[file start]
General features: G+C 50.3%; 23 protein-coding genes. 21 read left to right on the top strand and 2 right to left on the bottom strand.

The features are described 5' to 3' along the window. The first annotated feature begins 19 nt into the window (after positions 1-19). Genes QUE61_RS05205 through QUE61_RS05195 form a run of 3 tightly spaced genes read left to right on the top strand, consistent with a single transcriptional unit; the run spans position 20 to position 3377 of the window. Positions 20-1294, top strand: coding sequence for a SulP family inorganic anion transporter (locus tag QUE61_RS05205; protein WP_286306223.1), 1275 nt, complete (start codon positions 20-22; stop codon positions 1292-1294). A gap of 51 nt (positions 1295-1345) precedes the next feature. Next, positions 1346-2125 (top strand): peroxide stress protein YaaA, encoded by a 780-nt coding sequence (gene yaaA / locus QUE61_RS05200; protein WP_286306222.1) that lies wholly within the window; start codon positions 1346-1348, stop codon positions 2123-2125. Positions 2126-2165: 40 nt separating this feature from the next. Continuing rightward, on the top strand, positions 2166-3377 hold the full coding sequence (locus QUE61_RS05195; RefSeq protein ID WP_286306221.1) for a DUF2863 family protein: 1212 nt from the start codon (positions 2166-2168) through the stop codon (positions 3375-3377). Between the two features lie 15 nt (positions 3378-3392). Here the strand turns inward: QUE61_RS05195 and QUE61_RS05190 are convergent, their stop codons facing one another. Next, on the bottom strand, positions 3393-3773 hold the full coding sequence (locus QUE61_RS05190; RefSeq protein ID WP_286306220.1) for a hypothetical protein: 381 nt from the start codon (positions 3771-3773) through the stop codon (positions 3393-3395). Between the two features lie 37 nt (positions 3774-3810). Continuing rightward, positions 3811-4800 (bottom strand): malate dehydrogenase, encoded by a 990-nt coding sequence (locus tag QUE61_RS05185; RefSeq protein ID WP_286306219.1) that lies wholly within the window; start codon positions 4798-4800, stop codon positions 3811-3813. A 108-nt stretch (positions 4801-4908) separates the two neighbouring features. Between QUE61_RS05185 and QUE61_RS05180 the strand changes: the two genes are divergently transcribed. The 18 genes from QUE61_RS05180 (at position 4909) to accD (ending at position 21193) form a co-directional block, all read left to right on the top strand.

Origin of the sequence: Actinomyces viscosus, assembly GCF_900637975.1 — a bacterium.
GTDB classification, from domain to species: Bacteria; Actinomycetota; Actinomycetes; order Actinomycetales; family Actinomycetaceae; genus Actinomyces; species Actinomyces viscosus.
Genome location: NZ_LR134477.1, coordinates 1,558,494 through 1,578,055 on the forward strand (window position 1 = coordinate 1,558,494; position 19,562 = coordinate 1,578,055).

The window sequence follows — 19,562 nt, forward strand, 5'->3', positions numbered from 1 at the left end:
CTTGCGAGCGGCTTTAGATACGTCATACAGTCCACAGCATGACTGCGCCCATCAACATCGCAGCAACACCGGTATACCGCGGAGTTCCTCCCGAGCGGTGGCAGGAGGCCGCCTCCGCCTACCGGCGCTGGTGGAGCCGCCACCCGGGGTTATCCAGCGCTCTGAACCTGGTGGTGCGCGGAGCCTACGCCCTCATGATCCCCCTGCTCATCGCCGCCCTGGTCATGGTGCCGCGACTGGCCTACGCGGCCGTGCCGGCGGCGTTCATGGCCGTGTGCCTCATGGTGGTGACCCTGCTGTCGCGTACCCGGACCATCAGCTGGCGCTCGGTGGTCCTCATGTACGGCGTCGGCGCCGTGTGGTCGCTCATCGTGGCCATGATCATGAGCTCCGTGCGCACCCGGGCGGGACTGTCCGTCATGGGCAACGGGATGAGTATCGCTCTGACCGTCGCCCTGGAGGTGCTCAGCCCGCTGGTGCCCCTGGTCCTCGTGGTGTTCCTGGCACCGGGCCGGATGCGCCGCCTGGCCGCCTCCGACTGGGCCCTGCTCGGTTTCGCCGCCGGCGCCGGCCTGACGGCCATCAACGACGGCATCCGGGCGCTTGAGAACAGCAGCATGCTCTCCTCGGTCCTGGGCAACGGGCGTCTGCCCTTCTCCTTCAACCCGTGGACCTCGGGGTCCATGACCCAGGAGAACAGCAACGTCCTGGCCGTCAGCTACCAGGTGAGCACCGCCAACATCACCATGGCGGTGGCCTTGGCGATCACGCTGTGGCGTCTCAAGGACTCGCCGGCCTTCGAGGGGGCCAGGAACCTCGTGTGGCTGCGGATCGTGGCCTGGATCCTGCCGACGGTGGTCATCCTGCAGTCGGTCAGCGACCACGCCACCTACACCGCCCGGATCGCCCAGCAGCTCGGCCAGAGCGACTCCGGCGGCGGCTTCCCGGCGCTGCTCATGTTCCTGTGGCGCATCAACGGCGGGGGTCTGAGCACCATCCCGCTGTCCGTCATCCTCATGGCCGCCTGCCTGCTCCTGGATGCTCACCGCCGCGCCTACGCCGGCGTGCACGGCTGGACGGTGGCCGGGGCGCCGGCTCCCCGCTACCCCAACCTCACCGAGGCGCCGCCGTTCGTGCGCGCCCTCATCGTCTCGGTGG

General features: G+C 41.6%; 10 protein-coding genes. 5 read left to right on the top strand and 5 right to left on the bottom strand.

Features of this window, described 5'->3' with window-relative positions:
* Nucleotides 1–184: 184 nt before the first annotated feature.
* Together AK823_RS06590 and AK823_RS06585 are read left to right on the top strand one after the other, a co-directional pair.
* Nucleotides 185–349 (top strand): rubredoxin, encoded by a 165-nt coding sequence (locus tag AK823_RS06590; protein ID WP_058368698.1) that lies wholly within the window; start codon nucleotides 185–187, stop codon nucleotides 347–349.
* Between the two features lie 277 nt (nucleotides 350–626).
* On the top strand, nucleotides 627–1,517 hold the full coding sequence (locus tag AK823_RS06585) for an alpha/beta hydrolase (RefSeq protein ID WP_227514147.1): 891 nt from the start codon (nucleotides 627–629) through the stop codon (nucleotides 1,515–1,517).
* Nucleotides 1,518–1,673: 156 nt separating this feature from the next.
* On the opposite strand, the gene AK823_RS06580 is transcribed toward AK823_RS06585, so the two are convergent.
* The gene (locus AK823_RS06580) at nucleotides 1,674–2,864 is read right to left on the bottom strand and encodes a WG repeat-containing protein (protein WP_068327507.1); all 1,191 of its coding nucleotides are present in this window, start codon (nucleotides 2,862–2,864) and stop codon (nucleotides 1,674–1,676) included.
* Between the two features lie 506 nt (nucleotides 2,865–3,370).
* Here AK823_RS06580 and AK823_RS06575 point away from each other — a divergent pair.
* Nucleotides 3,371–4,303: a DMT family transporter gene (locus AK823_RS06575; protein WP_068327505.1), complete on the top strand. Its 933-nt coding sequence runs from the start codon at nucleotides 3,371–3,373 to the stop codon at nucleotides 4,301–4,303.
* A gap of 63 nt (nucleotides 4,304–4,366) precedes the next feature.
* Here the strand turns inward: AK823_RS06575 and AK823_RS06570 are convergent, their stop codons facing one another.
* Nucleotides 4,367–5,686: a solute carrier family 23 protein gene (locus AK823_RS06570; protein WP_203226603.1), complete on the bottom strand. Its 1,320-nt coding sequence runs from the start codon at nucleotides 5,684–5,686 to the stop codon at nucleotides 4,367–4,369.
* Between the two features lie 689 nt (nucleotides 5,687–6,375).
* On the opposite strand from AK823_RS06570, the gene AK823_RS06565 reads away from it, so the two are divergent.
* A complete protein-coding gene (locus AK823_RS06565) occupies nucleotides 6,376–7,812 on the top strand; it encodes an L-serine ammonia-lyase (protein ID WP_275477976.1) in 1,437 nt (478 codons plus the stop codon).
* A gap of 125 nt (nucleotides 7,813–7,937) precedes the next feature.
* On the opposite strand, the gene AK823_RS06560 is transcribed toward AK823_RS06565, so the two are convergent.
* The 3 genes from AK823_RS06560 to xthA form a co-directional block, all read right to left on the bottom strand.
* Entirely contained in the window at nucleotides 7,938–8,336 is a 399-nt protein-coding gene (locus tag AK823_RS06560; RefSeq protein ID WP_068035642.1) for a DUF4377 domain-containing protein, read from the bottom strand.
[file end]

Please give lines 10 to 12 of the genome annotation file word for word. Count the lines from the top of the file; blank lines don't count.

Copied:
* Nucleotides 1–184: 184 nt before the first annotated feature.
* Together AK823_RS06590 and AK823_RS06585 are read left to right on the top strand one after the other, a co-directional pair.
* Nucleotides 185–349 (top strand): rubredoxin, encoded by a 165-nt coding sequence (locus tag AK823_RS06590; protein ID WP_058368698.1) that lies wholly within the window; start codon nucleotides 185–187, stop codon nucleotides 347–349.